More recently, I met with about 150 college-going children in India from very poor backgrounds. Many children spoke of the difficult transition from schooling in their mother tongue to English-medium higher education. A girl who was first in debates in her school felt tongue-tied in English in college. Another boy said that his writing speed in examinations was affected. Yet a third spoke of lack of confidence in appearing for interviews in the private sector, invariably conducted in the English language.

I found this English-language corporate obsession, even in the IT field in India, particularly baffling. At Microsoft, we flew down Software Engineering candidates from Russia and other countries in our un-ending thirst for high quality talent. Some of these engineers barely spoke a word of English. We would interview them by writing down problems symbolically. I used a Russian engineer from my team to conduct interviews in Russian to get an accurate assessment of their skills. I was quite sure that the little English that the needed for the programming job, they could acquire over time – acquiring brains, on the other hand, is a much more challenging proposition!

Yet it appears that corporate India has not gotten over the colonial obsession with English as a designator of intelligence and class. I don’t know many software companies that conduct their interviews in Indian languages. While companies have explored setting up subsidiaries in Mexico, for instance, to tap the talent there, very few companies think of subsidiaries in different Indian regions that would have an office environment geared to regional language speakers.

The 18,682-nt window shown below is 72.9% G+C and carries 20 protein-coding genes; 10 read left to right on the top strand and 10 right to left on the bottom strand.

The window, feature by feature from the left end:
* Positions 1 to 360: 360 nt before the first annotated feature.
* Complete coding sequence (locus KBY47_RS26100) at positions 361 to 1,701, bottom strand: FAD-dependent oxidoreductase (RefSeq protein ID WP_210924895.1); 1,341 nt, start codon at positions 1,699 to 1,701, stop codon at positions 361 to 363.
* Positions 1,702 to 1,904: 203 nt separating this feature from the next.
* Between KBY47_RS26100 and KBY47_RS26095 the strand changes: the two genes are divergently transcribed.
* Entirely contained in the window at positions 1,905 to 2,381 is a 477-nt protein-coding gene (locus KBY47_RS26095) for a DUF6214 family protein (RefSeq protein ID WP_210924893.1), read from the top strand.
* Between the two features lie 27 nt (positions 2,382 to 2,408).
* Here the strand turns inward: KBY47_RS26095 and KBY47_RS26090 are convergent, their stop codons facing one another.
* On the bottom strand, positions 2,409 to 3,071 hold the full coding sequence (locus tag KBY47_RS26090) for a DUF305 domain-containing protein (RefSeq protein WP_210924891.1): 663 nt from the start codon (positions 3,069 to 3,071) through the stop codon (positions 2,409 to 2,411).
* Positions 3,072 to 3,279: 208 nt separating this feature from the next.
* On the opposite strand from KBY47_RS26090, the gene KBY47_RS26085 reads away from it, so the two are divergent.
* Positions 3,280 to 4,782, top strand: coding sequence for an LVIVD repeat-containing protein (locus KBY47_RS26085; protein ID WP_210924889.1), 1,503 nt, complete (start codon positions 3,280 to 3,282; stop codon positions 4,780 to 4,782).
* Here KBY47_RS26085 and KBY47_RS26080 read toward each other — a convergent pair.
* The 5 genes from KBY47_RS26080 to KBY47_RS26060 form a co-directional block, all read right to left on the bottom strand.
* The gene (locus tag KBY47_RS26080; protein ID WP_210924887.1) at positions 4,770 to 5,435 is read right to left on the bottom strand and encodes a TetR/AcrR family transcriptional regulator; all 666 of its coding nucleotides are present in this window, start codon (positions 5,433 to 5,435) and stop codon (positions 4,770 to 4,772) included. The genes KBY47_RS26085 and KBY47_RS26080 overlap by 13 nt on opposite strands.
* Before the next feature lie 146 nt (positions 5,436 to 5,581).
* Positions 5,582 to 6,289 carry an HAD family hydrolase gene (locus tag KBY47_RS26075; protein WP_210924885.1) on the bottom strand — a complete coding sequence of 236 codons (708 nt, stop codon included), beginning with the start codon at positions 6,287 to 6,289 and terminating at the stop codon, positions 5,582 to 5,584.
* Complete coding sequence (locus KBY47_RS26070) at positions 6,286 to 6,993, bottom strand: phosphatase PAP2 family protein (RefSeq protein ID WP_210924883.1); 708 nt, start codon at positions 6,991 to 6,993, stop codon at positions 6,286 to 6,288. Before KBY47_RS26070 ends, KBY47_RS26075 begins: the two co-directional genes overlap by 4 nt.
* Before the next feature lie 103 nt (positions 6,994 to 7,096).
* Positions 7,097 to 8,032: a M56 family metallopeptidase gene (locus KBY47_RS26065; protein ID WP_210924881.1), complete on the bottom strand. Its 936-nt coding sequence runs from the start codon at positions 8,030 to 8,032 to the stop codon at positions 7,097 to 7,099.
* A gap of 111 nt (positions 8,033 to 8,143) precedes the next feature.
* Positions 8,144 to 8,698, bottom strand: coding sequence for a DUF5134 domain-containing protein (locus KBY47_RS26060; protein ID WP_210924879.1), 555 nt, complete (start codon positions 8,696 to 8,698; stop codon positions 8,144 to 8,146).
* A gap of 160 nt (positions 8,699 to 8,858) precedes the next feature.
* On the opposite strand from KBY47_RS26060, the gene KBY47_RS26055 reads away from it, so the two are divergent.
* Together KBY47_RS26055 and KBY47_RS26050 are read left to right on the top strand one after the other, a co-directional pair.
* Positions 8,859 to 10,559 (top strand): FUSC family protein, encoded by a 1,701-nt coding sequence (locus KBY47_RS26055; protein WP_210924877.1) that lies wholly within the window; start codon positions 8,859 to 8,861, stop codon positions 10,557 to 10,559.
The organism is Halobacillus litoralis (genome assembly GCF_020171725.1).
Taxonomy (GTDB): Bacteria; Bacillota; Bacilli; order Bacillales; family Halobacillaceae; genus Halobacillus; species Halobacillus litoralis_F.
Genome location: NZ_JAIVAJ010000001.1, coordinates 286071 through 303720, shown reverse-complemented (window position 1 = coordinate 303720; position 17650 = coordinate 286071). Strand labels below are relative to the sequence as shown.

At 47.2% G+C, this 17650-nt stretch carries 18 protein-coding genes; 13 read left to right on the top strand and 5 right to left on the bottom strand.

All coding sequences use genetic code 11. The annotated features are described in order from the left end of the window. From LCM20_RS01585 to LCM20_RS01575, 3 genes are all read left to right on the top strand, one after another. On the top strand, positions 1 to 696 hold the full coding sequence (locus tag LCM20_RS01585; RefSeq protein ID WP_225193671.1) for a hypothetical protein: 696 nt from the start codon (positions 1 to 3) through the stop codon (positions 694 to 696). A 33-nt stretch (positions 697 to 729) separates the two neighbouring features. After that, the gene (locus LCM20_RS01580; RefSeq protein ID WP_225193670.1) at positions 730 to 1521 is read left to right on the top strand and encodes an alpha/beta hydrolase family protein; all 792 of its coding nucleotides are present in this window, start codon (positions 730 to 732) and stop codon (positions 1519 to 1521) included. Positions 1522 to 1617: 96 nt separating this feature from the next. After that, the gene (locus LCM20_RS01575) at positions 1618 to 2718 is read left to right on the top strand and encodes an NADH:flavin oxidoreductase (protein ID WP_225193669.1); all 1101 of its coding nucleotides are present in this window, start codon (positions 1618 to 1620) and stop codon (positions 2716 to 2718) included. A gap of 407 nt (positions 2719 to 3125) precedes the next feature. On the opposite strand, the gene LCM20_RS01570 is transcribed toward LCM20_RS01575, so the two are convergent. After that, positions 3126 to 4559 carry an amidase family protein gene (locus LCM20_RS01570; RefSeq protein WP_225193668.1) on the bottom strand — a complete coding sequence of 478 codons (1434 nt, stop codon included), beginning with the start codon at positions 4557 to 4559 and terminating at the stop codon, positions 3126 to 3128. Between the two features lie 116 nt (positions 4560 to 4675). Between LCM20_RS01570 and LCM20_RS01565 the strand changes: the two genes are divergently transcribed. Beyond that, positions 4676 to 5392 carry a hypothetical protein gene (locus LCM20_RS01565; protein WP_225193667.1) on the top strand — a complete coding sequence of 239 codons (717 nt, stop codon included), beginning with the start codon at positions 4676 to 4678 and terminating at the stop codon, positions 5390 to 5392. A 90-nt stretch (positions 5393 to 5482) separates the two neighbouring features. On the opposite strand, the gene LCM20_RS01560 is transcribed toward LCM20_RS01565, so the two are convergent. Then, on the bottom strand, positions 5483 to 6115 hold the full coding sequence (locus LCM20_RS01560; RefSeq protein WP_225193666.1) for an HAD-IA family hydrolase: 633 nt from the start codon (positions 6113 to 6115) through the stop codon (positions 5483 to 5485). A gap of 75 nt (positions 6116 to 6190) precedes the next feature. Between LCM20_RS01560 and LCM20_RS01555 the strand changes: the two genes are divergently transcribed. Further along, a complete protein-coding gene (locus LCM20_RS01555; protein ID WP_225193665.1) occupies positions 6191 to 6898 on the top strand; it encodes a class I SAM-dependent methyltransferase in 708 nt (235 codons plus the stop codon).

While one becomes a doctor or engineer in Japan or Israel studying in Japanese and Hebrew medium respectively, this is impossible in India. This remains a serious obstacle for broad-based economic prosperity in India. In fact, there is not a single country in the top 20 by per capita GDP (only 4 of which are English-speaking) without higher education in the languages of the masses, while 18 of the bottom 20 suffer from this debilitating lack.
There is little reason why someone in Tamil Nadu cannot become a doctor by studying in a Tamil-medium medical college, as would their counterparts in Japan or South Korea in their languages. Similarly, professional education in engineering and business should be readily available in the local languages. This requires a systematic drive for professional higher education in the regional languages and the reduction of English-based entry barriers to jobs in both the government and private sectors. For India to be a developed country, economic opportunities need to become broad-based and inclusive. For this a clear focus on local language access for higher education as well as a less blinkered corporate approach on language is necessary.